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The Silly Season Is Upon Us — Why Now?
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The Silly Season Is Upon Us

“Conservatives” of the Tea Party variety are wandering the land and annoying people with their ignorance on display.

The first national leader of the Republican Party, Abraham Lincoln, gave them sage advice: “It is better to be silent, and be thought a fool, than to speak and remove all doubt.” It is a paraphrase of Proverbs 17:28, “Even a fool, when he holdeth his peace, is counted wise: and he that shutteth his lips is esteemed a man of understanding.”

Alas, the lure of the microphone is too much and the ignorance gushes forth.

Having screwed up the meaning of the Boston Tea Party [it was a protest against a corporate tax cut], now you have another citizen of Boston, the silversmith, Paul Revere, working for the British‽

I don’t think it’s great poetry, but Henry Wadsworth Longfellow did supply the narrative. I must conclude that a good portion of the people currently running for the Presidency of the United States have failed Sesame Street.


1 Frederick { 06.04.11 at 5:47 pm }

It’s hard to believe when she talks like such a retard, but she’s right:


2 jams o donnell { 06.04.11 at 6:14 pm }

One could forgive the odd mistake but with Palin it seems that she is just one gaffe after another

3 Bryan { 06.04.11 at 8:47 pm }

That was interesting Frederick, but the presented narrative leaves off the other two riders who escaped, the fact there was no militia waiting because the militia and arms were at Concord, and the roadblock stopped Revere before Concord.

Dr Samuel Prescott actually avoided the roadblock and alerted the militia in Concord, who then marched towards Lexington to engage the British.

Revere knew well and good that the militia hadn’t been warned, and was BS-ing his interrogators. Revere’s job was to alert Sam Adams and John Hancock in Lexington. The ride from Lexington to Concord was a personal decision of Revere, Dawes, and Prescott.

Revere’s Ride was not critical because multiple riders were sent, no one individual was actually key to the alert. Dawes went to Lexington via a different route in case Revere was stopped. Prescott was on “personal business” in Lexington and wasn’t actually an official rider.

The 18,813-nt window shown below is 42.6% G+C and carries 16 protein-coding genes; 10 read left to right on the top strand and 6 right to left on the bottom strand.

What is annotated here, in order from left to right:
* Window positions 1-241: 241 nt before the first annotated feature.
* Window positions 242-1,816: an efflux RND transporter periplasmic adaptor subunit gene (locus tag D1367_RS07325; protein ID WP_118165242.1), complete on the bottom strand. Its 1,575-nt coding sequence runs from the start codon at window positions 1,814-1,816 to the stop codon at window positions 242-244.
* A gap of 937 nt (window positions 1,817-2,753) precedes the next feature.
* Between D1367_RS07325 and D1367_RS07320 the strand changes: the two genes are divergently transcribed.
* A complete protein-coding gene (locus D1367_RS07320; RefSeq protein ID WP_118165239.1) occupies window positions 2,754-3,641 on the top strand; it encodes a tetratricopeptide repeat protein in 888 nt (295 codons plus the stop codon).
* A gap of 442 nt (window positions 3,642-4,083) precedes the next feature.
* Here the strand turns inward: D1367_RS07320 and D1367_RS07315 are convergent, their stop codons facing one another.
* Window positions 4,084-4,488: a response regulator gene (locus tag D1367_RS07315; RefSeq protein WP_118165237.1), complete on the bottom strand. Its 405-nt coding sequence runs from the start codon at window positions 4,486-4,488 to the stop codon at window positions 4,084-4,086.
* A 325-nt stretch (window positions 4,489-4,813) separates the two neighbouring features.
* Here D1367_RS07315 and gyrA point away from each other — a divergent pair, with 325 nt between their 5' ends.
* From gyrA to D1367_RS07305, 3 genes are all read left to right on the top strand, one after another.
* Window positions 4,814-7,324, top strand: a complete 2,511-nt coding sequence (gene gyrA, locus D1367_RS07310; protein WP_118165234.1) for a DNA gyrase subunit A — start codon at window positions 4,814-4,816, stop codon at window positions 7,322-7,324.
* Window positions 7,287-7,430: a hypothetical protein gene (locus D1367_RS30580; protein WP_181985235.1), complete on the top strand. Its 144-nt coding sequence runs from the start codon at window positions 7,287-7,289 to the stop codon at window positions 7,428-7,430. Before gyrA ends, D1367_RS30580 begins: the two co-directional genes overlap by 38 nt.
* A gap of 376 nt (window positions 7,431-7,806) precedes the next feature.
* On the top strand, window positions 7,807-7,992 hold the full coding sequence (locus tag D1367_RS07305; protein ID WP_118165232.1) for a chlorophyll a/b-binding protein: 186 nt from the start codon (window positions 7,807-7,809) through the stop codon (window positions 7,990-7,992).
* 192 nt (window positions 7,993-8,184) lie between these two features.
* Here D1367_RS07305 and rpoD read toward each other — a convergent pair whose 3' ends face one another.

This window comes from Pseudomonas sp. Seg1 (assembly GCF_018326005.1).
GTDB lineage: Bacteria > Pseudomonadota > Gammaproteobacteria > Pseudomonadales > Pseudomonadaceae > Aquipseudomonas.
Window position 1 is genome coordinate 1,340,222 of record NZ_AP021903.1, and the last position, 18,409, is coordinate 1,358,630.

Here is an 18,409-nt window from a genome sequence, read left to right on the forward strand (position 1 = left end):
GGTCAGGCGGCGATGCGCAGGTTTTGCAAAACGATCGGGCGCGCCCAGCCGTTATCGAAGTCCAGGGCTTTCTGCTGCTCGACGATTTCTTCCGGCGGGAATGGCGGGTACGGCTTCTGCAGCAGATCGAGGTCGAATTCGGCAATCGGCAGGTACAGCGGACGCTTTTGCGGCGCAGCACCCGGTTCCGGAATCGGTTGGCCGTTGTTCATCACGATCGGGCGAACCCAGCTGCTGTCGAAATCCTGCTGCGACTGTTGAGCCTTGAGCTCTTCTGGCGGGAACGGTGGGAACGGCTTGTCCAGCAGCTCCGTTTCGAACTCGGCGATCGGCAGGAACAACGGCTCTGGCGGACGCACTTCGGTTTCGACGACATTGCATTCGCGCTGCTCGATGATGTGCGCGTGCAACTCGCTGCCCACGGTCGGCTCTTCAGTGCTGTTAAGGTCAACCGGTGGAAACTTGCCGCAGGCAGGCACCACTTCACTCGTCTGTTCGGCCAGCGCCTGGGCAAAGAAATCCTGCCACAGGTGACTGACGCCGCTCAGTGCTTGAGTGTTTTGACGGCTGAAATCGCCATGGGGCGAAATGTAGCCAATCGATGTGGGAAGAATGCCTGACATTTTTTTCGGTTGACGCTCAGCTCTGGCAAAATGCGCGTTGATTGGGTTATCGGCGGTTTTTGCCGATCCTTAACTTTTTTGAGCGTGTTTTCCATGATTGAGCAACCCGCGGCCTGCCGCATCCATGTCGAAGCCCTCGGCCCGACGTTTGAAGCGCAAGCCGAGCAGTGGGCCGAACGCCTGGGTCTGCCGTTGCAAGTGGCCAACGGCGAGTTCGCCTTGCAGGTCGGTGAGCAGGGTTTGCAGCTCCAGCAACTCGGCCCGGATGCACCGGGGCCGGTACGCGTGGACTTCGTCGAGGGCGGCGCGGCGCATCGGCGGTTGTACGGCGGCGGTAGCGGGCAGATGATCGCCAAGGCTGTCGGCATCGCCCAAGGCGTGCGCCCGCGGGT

The poem is lacking in a lot of historical accuracy, but it is closer to the reality, than what the former governor of Alaska said.

Oh, Revere penned three different versions of the ride. He came out looking good in all of them, and Dawes and Prescott seem to have been forgotten. OTOH, he was an excellent silversmith, and his shift to copper in later years has provided a fine line of pots and pans. [The Revere works are still in Rome, NY]. Perhaps, most importantly, he understood public relations.

4 Bryan { 06.04.11 at 10:14 pm }

Frederick, I almost never write about the former governor, because I don’t think she is all that important, but when people attacked her for saying that you can see Russia from Alaska, I wrote a long piece pointing out that she was correct, that in fact, you can see Russia, at several points, from Alaska.

Alaska was a former Russian colony, and a form of Russian is still spoken in some areas. There are multiple commercial and cultural ties between Russia and Alaska.

I don’t just recklessly attack everything she says, but I am getting extremely tired of the so-called “conservatives” re-writing my family’s history to suit their prejudices. The official version of American history is already defective enough with all of the cheerleading in most high school textbooks, without another group distorting it further.

5 Steve Bates { 06.06.11 at 9:33 am }

“… already defective enough with all of the cheerleading in most high school textbooks…”

… aided by the Texas SBOE, which no longer confines itself to curriculum fiction. If your kid is taught bullshit in Florida or California, it likely was first shoveled in Texas at a SBOE meeting.

6 Bryan { 06.06.11 at 11:33 am }

I’m not sure schools will have the money for textbooks this year, so it is a secondary concern.